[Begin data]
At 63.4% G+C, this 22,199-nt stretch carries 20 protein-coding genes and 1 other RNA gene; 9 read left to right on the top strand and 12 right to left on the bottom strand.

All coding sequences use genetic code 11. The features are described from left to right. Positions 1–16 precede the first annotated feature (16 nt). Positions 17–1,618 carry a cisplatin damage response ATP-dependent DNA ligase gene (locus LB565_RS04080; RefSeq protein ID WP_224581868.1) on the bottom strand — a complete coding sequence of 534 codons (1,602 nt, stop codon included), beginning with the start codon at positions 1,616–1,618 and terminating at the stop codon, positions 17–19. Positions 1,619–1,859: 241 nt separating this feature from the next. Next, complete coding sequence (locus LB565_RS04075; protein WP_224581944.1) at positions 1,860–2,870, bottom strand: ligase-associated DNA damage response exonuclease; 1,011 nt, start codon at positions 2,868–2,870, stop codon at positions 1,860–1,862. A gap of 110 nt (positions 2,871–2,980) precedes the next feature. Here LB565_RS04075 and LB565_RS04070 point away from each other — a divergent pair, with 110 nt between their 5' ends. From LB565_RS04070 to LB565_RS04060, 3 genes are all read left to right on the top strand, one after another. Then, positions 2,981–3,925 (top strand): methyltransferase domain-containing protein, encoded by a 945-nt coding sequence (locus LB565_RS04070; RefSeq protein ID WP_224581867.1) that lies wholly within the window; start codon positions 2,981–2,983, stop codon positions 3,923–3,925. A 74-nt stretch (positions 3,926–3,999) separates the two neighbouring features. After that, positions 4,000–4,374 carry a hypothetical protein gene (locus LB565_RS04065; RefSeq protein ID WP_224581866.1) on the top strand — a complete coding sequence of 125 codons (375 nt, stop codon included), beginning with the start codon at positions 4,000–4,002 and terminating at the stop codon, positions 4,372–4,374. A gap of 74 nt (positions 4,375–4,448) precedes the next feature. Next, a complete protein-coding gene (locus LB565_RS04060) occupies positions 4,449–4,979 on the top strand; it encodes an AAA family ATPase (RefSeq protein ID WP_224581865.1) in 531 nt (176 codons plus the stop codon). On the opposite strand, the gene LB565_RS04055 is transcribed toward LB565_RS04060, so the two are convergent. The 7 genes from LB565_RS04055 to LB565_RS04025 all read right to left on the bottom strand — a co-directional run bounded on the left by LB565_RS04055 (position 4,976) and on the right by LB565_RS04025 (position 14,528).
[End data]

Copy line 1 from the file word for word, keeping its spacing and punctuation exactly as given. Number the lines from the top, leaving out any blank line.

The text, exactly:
At 63.4% G+C, this 22,199-nt stretch carries 20 protein-coding genes and 1 other RNA gene; 9 read left to right on the top strand and 12 right to left on the bottom strand.